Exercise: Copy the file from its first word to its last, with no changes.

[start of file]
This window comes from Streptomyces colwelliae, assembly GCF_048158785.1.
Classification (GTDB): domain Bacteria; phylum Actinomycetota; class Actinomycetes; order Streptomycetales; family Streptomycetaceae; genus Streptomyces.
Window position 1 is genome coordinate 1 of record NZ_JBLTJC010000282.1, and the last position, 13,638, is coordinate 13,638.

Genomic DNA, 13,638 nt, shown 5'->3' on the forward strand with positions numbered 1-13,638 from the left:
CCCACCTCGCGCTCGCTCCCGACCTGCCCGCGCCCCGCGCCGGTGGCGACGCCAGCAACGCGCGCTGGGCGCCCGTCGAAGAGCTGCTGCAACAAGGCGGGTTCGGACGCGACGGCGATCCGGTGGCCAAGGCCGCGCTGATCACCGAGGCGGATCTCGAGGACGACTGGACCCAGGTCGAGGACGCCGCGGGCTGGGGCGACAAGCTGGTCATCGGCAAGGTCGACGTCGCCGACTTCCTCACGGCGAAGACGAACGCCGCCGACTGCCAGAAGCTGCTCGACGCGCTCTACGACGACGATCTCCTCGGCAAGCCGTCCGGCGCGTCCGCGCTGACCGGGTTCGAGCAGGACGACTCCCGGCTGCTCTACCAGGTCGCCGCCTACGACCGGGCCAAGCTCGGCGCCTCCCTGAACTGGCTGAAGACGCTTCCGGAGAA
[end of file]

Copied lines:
This window comes from Streptomyces colwelliae, assembly GCF_048158785.1.
Classification (GTDB): domain Bacteria; phylum Actinomycetota; class Actinomycetes; order Streptomycetales; family Streptomycetaceae; genus Streptomyces.
Window position 1 is genome coordinate 1 of record NZ_JBLTJC010000282.1, and the last position, 13,638, is coordinate 13,638.

Genomic DNA, 13,638 nt, shown 5'->3' on the forward strand with positions numbered 1-13,638 from the left:
CCCACCTCGCGCTCGCTCCCGACCTGCCCGCGCCCCGCGCCGGTGGCGACGCCAGCAACGCGCGCTGGGCGCCCGTCGAAGAGCTGCTGCAACAAGGCGGGTTCGGACGCGACGGCGATCCGGTGGCCAAGGCCGCGCTGATCACCGAGGCGGATCTCGAGGACGACTGGACCCAGGTCGAGGACGCCGCGGGCTGGGGCGACAAGCTGGTCATCGGCAAGGTCGACGTCGCCGACTTCCTCACGGCGAAGACGAACGCCGCCGACTGCCAGAAGCTGCTCGACGCGCTCTACGACGACGATCTCCTCGGCAAGCCGTCCGGCGCGTCCGCGCTGACCGGGTTCGAGCAGGACGACTCCCGGCTGCTCTACCAGGTCGCCGCCTACGACCGGGCCAAGCTCGGCGCCTCCCTGAACTGGCTGAAGACGCTTCCGGAGAA